Tim Barker

All articles by this author

Outlaw Country

Outlaw Country

Merle Haggard, 1937–2016

The complexities of Merle Haggard were bound up with the complexities of a baffling political moment, when old rules had been destroyed without new ones being written, a time when everything seemed frustrating but anything seemed possible. But there is nothing inherently redemptive about flux or paradox. It’s nice to know that some George Wallace voters had a kind word for the Communists, just as it’s nice that Haggard followed “Okie from Muskogee” with “Irma Jackson,” a sympathetic portrayal of an interracial romance. But in the end Wallace-style fusion of redistributive populism with open racism crippled progressive politics in this country. There is no reason to forgive Haggard for singing “I ain’t never been on welfare / that’s one place I won’t be,” or “I wasn’t born and raised in no ghetto / just a white boy looking for a place to do my thing.”

Why Not Say What Happened?

Why Not Say What Happened?

On Days of Rage

The later pages of Days of Rage, though perhaps more relevant to the study of cults or mental illness than American radicalism, make for fun reading. The suicidal ineptitude of the second generation underground is complemented at times by their occasional picaresque escapes. The reader is supposed to be struck by how incompetent the radicals are, but it’s impressive that they managed to do anything at all. The lawyer for the SLA’s semiofficial spokesman remembers spending his trial getting high in the courthouse stairwell at his client’s insistence—“the finest marijuana I ever had . . . I remember it so clearly—literally floating into court.” He won the case.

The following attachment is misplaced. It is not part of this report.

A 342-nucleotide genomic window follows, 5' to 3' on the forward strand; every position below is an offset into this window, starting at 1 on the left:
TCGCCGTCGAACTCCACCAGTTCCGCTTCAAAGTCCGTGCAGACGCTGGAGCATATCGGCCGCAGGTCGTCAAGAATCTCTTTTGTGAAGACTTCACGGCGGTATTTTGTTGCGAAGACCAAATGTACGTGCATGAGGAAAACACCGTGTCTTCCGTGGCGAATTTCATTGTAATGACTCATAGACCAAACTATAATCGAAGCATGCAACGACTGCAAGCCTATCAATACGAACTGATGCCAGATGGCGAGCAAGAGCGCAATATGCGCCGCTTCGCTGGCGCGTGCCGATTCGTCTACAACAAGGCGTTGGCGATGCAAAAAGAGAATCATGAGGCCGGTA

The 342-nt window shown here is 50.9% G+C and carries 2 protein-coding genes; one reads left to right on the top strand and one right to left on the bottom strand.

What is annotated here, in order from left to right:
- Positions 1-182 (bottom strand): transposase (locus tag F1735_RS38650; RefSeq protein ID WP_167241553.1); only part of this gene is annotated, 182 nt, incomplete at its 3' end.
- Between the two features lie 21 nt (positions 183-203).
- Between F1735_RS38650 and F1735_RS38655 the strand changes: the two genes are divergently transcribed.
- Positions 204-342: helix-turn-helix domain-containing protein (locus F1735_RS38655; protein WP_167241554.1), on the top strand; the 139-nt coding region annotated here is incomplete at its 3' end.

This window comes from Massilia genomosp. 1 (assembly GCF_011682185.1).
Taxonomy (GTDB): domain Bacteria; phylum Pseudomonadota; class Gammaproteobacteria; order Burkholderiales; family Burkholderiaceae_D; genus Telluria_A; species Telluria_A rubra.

Arms and the Man

Arms and the Man

How did a handful of Oakland radicals, drawing up their plans in a War on Poverty office in 1966, find themselves four years later with offices in sixty-eight cities, a budget in the millions, dozens of popular social programs, and a newspaper circulation of 150,000? And how did it all fall apart so quickly? (The Party formally disbanded in 1982, but Black Against Empire effectively ends in 1971, when an internal schism damaged the organization irreparably.) Bloom and Martin argue that state repression, though considerable, isn’t enough to explain the decline.

Outlaw Country

Outlaw Country

Merle Haggard, 1937–2016

The complexities of Merle Haggard were bound up with the complexities of a baffling political moment, when old rules had been destroyed without new ones being written, a time when everything seemed frustrating but anything seemed possible. But there is nothing inherently redemptive about flux or paradox. It’s nice to know that some George Wallace voters had a kind word for the Communists, just as it’s nice that Haggard followed “Okie from Muskogee” with “Irma Jackson,” a sympathetic portrayal of an interracial romance. But in the end Wallace-style fusion of redistributive populism with open racism crippled progressive politics in this country. There is no reason to forgive Haggard for singing “I ain’t never been on welfare / that’s one place I won’t be,” or “I wasn’t born and raised in no ghetto / just a white boy looking for a place to do my thing.”

Why Not Say What Happened?

Why Not Say What Happened?

On Days of Rage

The later pages of Days of Rage, though perhaps more relevant to the study of cults or mental illness than American radicalism, make for fun reading. The suicidal ineptitude of the second generation underground is complemented at times by their occasional picaresque escapes. The reader is supposed to be struck by how incompetent the radicals are, but it’s impressive that they managed to do anything at all. The lawyer for the SLA’s semiofficial spokesman remembers spending his trial getting high in the courthouse stairwell at his client’s insistence—“the finest marijuana I ever had . . . I remember it so clearly—literally floating into court.” He won the case.

Arms and the Man

Arms and the Man

How did a handful of Oakland radicals, drawing up their plans in a War on Poverty office in 1966, find themselves four years later with offices in sixty-eight cities, a budget in the millions, dozens of popular social programs, and a newspaper circulation of 150,000? And how did it all fall apart so quickly? (The Party formally disbanded in 1982, but Black Against Empire effectively ends in 1971, when an internal schism damaged the organization irreparably.) Bloom and Martin argue that state repression, though considerable, isn’t enough to explain the decline.